Tuesday, 3 April 2007
Last week we had a rare moment of culture, the US graciously sent us a jazz band. Terribly decent of them. We sat in the grounds of Forah Bay College, raised above Freetown. Hawks circled in easy curiosity overhead and the sun sank into the green hills around us. Ah culture. I realised how I missed it only when it was there in front of me. We swayed to the Charlie Porter Quartet. They were seriously good so I’m going to break a rule and not only name-check them, but recommend you look them up if you’re ever in New York. And if you do, tell them I sent you. I got to know Charlie quite well.
Atmospheric as that concert was, it was eclipsed by the journey home. My colleague and I drove out using a route we didn’t know and ended up surrounded by taxis and people in the east end of the city. I got boxed in and was being waved back by a taxi driver when I tapped the car behind. The impact was low, but the Landrover I was in is like a tank and though I thought it was undamaged at the time, it seems I broke the other car’s light. As a man stood alongside shouting at me to pull over, I could hear the swell of noise behind the car as people began to set the world to rights, loudly. Anna was shaking; I was trying not to appear as terrified as I was becoming. It was dark. The road ahead was clear. I looked at Anna, looked ahead, put my foot down and floored it. We ended up lost on the Kissy Road, heading further east. As if in some bad cop drama we did one u-turn and overtake after another to find our bearings and lose the driver of the damaged car (who wasn’t following us). Finally I spotted a slum I once visited, and got us into Ecowas Street and then the main drag. I’ve never been so grateful to see our guards opening the gates of the compound.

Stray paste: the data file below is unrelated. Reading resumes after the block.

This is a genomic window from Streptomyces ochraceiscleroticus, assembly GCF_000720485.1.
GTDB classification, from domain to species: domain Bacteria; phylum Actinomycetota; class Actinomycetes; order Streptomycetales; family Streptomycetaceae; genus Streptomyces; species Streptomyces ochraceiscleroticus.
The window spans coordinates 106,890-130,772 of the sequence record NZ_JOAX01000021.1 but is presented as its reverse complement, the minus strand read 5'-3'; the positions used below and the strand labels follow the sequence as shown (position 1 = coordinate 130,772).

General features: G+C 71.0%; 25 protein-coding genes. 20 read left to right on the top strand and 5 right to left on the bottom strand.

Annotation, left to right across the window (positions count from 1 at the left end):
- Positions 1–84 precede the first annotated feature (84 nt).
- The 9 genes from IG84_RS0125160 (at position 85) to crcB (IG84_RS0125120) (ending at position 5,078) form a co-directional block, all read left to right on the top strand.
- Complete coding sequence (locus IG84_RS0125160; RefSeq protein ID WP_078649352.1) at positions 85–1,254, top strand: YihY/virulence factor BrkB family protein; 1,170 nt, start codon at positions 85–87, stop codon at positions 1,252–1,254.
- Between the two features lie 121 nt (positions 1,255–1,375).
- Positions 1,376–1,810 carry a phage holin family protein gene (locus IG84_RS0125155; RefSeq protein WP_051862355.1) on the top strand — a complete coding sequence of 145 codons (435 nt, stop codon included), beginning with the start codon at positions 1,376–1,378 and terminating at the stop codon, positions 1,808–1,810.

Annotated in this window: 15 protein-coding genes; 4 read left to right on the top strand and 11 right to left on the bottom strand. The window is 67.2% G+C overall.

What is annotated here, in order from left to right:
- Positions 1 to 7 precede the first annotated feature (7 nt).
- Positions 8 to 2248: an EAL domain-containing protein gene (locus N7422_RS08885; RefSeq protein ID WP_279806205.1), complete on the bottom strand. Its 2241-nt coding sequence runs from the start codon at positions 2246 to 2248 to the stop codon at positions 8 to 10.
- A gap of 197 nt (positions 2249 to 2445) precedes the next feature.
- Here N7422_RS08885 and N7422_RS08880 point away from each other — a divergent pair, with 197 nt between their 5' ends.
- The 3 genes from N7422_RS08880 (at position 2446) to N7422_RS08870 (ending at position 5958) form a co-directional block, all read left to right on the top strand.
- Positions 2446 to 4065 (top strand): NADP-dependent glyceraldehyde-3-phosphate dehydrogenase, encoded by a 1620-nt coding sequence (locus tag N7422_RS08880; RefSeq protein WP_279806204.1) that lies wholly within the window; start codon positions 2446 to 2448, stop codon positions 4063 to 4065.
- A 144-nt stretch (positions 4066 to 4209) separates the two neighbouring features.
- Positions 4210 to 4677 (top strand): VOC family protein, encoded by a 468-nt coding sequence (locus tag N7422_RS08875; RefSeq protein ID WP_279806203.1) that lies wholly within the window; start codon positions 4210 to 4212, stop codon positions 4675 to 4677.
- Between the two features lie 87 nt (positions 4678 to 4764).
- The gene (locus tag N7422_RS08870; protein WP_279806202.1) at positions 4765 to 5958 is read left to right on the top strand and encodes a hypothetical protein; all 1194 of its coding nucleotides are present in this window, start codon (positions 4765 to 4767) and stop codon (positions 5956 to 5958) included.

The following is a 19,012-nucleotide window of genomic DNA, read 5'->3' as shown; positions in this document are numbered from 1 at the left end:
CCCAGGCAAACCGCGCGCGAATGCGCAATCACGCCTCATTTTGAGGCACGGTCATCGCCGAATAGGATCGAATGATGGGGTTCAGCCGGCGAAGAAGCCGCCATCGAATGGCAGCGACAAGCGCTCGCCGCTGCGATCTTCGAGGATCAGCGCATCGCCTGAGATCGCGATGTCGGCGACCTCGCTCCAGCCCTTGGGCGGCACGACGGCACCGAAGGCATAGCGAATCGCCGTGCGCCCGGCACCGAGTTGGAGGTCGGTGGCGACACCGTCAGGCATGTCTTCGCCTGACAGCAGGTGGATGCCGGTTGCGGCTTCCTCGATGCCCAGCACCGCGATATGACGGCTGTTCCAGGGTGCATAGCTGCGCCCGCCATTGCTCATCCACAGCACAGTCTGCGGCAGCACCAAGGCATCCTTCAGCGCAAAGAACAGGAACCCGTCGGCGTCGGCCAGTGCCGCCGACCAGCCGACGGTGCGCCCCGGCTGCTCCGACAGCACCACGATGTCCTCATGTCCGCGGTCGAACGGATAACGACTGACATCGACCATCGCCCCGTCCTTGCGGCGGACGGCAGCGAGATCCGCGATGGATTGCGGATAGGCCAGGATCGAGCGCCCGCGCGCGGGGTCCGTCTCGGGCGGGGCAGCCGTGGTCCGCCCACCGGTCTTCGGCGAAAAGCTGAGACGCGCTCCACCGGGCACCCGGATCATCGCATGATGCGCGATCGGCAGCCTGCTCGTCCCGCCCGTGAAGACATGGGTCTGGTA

On Tuesday last week the driver turned up with the police. Fortunately, Inspector Sesay was a rational, practical man. We emphasised our good reputation and our desire to clear it up quickly. I physically shrank in the chair to demonstrate how small and young I was, and how the dark unknown east had been too much for my sensibilities. The driver was a decent guy who just wanted his car fixed. Inspector Sesay wanted to let us sort it out ourselves. I kept my license. He joked as he left that his call sign was ‘Charlie Mobile’. I laughed hollowly, warming to him mainly for his leniency. The next day the other driver returned with a receipt from the garage and I handed over a brick of cash, about £50. He asked me how work was going, and I him, and it was all very convivial. It could have been a lot worse.
Those of you who know me well will know that the last few months have been tough. That the party seemed lacklustre for me. That I questioned whether I’d really thrive here any more. The dry season has been unusually dark and empty. Last week as grey clouds arrived, signalling the creeping arrival of the rainy season, that darkness lifted. Maybe I’ll be singing in the rain after all…
Sunday, 1 April 2007
I’m aware of the vulgarity of my life here, and would love to say I loathe it, but its hard to. As an expat my perspective is extraordinarily privileged. Here I sit at my laptop, the sun playing on the keys, the breeze blowing strands of hair across my face, and a waiter bringing a fresh glass for my ice-cold water. Two weeks ago I met a woman whose baby died because she couldn’t afford the transport to hospital. The transport cost two bottles of water.